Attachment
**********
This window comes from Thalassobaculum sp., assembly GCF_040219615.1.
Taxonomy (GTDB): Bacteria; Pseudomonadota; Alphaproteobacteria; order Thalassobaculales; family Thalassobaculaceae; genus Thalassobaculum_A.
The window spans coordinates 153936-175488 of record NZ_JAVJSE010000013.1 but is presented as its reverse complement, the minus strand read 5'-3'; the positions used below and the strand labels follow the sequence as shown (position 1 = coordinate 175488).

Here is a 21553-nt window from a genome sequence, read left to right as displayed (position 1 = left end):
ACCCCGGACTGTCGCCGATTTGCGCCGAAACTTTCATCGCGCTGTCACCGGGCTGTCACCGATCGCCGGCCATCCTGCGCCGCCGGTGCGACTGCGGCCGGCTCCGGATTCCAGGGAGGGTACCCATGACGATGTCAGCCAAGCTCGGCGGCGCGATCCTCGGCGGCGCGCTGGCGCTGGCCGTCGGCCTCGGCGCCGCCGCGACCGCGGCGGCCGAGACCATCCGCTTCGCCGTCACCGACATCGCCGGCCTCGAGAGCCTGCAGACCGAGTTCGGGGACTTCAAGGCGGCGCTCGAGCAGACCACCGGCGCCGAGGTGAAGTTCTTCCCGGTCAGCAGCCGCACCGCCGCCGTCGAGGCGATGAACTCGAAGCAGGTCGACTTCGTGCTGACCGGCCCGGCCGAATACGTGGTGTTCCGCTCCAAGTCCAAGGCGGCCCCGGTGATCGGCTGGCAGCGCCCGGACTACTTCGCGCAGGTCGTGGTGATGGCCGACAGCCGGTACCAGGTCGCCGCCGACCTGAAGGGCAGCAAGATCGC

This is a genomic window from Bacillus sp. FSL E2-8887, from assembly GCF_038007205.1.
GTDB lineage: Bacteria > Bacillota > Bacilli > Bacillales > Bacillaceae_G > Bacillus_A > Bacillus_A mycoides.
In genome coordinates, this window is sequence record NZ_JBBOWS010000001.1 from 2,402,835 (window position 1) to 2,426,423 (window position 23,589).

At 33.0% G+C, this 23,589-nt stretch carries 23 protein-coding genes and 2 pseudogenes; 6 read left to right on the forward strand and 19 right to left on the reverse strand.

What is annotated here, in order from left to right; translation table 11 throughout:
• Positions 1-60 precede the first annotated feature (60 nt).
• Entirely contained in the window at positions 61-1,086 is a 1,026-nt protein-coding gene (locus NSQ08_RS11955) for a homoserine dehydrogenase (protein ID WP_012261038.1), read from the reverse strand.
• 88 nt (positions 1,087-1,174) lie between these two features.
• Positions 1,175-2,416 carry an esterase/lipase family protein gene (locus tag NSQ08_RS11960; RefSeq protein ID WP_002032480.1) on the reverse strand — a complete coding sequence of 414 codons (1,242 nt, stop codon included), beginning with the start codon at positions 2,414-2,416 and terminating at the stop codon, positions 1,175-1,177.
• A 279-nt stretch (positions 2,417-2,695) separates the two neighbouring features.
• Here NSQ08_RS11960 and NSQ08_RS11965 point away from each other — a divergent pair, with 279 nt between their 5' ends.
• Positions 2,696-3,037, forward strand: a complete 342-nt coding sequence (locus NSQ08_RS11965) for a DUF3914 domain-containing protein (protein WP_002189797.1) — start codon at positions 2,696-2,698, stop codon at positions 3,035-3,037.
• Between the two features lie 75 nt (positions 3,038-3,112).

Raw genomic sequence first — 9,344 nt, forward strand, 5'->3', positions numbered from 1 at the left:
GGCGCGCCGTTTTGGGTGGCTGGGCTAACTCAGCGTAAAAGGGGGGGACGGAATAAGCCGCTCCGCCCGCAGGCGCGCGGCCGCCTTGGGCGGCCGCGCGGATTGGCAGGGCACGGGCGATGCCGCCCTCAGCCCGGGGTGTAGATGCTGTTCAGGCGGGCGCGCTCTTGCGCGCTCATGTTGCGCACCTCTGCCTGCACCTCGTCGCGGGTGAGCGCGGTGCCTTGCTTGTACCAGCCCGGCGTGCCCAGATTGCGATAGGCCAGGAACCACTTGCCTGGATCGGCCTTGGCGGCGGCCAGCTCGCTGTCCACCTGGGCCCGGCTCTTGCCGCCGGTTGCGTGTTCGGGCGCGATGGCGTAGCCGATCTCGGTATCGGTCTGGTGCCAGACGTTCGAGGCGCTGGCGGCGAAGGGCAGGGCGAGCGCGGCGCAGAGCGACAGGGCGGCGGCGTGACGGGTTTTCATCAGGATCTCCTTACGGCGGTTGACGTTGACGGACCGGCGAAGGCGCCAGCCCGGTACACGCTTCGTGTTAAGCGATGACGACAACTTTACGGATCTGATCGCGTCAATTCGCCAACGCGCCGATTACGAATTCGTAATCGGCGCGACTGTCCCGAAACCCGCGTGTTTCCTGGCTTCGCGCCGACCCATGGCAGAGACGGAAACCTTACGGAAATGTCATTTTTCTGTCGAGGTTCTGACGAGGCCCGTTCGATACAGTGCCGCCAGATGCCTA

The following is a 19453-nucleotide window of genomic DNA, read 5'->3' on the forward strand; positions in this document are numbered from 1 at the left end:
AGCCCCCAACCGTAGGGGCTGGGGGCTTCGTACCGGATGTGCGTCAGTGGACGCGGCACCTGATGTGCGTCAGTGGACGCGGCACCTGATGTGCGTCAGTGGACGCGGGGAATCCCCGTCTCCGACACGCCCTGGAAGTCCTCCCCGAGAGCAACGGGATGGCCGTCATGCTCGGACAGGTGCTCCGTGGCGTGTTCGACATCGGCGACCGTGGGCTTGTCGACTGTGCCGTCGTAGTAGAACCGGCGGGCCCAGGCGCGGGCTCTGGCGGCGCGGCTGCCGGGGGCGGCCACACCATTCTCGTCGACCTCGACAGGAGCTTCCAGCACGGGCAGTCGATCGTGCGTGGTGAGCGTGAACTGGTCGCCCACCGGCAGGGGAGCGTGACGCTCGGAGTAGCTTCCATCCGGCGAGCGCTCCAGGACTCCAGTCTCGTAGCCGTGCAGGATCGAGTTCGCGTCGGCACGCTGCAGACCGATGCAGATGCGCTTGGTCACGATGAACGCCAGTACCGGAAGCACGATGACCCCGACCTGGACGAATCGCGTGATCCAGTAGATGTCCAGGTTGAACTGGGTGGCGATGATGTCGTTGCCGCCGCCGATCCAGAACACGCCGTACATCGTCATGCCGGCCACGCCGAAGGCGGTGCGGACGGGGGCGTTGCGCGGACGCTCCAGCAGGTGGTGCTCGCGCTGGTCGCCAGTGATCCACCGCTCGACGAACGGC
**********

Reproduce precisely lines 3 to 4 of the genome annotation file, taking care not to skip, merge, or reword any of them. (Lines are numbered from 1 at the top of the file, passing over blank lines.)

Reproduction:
The window spans coordinates 153936-175488 of record NZ_JAVJSE010000013.1 but is presented as its reverse complement, the minus strand read 5'-3'; the positions used below and the strand labels follow the sequence as shown (position 1 = coordinate 175488).

Here is a 21553-nt window from a genome sequence, read left to right as displayed (position 1 = left end):